Anne Rudloff Stanton loves romance. She loves the way it looks, the way it sounds, and the way it smells—but only when it’s found in the margins of 14th-century books. The professor of Art History and Archaeology describes one example—a small drawing of a man leaving a woman—and she leans forward as if she were talking about a mutual friend of ours. “There’s this long sequence of the story of Moses, who, as you may not know, was married before he married Zipporah,” she begins. “He first married the daughter of the king of Ethiopia.”
The decorations in the first capital letter of each page, as well as those in the margins, tell a story, although this narrative is separate from the words on the page. Such images were more personal and, in Stanton’s opinion, more interesting. “I think it was the pictures that really were intended to pull Queen Isabella through those prayers,” Stanton says. In this way, these tiny images can inform historians about the relationship between vision and prayer.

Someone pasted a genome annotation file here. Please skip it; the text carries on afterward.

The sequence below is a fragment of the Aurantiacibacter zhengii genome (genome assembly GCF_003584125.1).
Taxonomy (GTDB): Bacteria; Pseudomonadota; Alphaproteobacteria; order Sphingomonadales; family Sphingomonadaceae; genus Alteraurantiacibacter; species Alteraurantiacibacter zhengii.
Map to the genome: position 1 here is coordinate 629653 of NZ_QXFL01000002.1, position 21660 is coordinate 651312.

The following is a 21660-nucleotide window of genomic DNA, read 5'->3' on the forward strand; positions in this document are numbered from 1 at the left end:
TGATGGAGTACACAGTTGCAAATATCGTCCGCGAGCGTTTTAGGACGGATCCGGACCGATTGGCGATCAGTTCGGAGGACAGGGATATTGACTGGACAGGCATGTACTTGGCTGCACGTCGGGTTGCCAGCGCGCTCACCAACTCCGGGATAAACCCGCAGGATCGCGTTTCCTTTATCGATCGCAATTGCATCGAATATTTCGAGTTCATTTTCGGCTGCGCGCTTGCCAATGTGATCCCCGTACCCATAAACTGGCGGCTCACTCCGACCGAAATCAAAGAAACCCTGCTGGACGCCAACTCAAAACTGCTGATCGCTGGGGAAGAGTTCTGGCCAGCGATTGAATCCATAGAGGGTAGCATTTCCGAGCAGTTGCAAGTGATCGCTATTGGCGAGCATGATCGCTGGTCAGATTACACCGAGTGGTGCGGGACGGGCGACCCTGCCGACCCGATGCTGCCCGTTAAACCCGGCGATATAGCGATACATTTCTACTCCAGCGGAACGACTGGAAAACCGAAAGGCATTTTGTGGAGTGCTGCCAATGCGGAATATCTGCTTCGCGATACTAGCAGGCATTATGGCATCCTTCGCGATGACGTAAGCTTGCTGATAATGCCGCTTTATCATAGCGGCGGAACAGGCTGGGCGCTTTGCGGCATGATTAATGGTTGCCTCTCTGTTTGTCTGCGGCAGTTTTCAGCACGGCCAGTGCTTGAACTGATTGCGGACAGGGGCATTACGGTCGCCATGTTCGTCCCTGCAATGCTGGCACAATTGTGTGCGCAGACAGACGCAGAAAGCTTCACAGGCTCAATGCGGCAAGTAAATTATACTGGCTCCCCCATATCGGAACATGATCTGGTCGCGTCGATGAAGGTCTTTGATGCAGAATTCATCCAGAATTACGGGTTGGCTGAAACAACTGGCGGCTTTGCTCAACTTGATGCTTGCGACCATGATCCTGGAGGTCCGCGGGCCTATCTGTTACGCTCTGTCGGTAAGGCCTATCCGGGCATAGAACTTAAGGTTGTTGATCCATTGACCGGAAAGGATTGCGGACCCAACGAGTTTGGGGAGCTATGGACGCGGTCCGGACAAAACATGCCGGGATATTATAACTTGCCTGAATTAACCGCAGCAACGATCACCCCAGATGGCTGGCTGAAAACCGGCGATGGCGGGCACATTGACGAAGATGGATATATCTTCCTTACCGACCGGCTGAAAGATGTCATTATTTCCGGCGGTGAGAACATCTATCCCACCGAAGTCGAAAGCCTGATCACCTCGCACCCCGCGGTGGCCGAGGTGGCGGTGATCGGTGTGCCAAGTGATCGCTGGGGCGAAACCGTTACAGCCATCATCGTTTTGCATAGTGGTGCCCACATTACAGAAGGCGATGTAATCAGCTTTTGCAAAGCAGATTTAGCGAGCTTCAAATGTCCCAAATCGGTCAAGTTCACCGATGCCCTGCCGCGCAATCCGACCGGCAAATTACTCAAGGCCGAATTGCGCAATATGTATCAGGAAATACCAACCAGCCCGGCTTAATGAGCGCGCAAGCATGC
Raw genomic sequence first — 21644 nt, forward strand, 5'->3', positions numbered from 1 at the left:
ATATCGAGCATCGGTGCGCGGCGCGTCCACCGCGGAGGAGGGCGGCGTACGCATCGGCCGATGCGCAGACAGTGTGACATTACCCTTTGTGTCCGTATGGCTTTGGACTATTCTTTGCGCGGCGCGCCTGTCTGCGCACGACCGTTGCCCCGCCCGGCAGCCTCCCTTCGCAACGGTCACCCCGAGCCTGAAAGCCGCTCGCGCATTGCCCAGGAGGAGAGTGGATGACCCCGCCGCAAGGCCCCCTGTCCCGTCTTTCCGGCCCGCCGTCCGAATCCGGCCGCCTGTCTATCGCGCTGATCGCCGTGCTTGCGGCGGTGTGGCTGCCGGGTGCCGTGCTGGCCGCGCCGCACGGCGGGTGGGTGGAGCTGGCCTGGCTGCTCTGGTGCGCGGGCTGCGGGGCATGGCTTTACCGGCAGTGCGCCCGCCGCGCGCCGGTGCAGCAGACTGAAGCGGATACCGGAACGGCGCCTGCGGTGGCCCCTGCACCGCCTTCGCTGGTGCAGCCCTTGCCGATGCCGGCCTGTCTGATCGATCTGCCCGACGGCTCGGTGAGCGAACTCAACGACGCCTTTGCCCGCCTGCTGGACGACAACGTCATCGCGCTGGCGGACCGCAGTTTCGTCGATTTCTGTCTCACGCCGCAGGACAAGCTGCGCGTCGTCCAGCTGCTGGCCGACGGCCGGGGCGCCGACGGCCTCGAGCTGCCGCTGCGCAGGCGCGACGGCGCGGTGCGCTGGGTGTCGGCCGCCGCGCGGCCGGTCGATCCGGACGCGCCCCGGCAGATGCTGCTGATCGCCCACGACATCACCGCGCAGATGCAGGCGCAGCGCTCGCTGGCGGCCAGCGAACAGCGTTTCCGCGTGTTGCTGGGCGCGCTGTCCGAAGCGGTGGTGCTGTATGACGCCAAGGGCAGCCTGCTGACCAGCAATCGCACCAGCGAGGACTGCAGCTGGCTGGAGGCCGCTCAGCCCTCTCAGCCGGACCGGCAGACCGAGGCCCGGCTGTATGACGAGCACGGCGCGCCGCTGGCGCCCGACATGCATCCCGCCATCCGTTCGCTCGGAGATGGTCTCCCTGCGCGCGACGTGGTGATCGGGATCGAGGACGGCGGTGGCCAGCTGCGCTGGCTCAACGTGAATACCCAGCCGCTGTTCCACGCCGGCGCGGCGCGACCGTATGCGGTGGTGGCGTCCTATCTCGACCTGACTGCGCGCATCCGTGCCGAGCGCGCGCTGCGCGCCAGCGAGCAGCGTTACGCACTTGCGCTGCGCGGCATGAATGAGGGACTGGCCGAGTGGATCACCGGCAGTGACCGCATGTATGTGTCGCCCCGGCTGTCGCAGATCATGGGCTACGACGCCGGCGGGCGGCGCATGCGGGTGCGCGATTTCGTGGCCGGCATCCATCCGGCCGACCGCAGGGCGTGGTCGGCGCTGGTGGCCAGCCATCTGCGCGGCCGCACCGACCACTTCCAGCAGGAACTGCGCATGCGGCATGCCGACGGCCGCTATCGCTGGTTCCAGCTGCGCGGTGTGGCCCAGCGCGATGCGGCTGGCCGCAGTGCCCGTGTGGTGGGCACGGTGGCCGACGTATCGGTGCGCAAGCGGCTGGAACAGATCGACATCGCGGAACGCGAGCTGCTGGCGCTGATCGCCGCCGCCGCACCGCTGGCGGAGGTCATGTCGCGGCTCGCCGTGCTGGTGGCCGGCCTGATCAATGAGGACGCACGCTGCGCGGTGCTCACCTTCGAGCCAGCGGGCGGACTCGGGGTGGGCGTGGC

Stanton studied studio art as an undergraduate, but she has always been driven by narratives. A turning point for her occurred a couple of years after graduating with a BFA in painting. While she was sitting in on an art history class and viewing the slides, she began to imagine going back to school to study medieval art.